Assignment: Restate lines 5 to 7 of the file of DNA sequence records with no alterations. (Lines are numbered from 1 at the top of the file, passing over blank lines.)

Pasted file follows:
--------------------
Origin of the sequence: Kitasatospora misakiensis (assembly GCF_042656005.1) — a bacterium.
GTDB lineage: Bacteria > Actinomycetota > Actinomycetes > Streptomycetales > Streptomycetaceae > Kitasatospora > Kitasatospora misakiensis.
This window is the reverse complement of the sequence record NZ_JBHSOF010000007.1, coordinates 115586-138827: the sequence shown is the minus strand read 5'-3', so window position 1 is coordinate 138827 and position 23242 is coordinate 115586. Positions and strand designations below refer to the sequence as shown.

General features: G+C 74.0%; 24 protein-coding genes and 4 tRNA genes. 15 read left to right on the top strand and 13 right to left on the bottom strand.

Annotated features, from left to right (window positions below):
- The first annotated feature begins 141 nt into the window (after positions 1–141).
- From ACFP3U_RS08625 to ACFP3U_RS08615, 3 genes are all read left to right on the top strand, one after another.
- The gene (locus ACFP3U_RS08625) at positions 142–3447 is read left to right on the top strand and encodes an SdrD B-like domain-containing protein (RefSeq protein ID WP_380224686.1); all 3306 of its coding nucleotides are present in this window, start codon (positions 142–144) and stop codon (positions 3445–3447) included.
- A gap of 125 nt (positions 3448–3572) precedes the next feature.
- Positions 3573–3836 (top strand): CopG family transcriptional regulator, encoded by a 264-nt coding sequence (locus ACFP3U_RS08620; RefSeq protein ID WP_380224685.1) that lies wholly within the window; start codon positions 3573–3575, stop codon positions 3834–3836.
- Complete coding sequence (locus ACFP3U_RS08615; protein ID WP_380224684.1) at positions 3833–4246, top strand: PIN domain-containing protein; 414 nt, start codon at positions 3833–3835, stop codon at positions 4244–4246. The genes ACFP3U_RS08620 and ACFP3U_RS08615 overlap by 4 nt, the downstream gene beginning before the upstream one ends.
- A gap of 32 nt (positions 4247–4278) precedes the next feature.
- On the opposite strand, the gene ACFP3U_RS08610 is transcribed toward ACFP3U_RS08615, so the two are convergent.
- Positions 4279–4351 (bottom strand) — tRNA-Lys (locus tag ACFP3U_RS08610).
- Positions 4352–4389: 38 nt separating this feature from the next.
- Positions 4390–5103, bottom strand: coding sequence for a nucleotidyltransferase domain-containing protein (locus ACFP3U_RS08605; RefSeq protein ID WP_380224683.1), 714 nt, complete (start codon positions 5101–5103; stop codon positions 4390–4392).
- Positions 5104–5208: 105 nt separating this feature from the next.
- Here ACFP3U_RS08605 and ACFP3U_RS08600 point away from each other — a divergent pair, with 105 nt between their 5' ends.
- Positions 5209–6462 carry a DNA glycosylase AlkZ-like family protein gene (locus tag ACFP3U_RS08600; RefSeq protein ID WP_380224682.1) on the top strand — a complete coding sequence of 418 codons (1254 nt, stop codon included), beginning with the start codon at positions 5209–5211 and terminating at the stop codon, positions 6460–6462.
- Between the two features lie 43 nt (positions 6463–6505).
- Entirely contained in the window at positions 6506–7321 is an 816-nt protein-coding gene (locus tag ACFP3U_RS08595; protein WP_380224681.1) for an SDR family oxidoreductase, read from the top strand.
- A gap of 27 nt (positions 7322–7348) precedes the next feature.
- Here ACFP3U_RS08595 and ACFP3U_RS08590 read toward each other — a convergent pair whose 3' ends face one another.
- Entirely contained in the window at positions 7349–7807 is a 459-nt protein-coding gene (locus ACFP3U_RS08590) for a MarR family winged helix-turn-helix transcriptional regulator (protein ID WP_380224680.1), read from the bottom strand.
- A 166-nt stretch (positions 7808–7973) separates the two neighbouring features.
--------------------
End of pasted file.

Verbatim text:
Annotated features, from left to right (window positions below):
- The first annotated feature begins 141 nt into the window (after positions 1–141).
- From ACFP3U_RS08625 to ACFP3U_RS08615, 3 genes are all read left to right on the top strand, one after another.